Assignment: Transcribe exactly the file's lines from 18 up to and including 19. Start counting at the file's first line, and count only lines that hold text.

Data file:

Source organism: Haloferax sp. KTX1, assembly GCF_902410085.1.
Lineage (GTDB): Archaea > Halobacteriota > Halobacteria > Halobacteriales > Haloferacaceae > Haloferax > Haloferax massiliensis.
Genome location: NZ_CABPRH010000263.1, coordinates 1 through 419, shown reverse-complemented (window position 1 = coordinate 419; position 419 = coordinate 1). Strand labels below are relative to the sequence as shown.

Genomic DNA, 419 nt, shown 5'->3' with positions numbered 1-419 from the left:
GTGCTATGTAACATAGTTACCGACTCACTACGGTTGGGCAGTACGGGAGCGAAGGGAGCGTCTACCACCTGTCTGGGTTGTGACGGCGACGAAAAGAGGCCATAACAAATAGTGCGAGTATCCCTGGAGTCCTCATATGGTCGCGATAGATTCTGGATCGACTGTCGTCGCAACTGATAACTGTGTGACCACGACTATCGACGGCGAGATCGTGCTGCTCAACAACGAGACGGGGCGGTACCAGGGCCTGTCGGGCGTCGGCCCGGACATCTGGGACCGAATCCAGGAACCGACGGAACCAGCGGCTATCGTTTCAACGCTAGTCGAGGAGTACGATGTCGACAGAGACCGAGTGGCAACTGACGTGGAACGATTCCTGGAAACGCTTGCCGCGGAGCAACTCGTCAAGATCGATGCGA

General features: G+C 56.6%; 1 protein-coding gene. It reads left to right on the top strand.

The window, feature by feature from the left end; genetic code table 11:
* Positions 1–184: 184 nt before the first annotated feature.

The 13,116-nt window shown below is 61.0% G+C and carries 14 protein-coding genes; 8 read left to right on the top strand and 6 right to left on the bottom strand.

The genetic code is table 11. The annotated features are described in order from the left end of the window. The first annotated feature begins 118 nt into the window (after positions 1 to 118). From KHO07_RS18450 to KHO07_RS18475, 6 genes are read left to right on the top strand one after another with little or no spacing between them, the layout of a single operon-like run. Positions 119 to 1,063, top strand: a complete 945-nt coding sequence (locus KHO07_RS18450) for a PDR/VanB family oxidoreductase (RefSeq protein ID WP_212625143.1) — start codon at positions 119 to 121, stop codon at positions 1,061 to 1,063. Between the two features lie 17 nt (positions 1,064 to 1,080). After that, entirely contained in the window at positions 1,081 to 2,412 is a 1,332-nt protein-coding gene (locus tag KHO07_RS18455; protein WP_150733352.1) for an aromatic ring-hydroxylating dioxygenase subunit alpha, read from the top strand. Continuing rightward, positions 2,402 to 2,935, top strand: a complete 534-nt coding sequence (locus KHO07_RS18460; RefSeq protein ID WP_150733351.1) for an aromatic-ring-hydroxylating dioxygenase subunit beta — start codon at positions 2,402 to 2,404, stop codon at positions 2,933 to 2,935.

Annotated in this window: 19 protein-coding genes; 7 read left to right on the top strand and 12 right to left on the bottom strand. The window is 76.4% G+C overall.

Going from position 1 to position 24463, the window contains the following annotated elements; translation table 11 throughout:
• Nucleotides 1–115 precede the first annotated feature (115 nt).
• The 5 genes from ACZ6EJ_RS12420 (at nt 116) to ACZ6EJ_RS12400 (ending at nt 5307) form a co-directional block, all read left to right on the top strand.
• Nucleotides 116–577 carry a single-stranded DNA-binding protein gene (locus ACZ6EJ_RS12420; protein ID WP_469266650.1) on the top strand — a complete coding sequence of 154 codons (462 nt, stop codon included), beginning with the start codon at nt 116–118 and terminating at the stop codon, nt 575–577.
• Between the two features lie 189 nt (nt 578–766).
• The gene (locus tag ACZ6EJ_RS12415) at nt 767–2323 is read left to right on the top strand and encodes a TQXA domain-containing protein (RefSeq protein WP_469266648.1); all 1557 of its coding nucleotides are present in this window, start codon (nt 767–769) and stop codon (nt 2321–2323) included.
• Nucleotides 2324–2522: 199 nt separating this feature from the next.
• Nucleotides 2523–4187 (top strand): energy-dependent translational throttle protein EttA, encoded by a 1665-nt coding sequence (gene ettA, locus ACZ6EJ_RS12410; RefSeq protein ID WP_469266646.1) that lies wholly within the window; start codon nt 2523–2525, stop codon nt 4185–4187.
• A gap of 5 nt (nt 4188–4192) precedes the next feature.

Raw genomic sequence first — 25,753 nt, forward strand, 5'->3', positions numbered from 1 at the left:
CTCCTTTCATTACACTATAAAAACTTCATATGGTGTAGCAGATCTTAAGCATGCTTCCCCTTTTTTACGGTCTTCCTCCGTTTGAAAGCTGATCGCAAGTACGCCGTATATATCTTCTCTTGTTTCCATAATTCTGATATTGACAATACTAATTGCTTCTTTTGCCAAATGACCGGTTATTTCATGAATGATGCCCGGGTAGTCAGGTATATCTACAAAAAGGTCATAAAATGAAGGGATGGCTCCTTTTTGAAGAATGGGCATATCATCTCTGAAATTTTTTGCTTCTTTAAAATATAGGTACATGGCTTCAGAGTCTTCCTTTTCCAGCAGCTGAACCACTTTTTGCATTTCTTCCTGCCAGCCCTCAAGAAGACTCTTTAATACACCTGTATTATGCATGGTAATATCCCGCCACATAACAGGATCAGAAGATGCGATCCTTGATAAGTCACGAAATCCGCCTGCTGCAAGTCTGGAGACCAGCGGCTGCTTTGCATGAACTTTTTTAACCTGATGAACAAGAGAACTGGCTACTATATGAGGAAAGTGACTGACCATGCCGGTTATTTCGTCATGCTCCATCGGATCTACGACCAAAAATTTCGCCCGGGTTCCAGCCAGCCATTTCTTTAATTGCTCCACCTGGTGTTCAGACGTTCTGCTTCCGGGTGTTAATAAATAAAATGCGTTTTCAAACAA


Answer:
• Nucleotides 2324–2522: 199 nt separating this feature from the next.
• Nucleotides 2523–4187 (top strand): energy-dependent translational throttle protein EttA, encoded by a 1665-nt coding sequence (gene ettA, locus ACZ6EJ_RS12410; RefSeq protein ID WP_469266646.1) that lies wholly within the window; start codon nt 2523–2525, stop codon nt 4185–4187.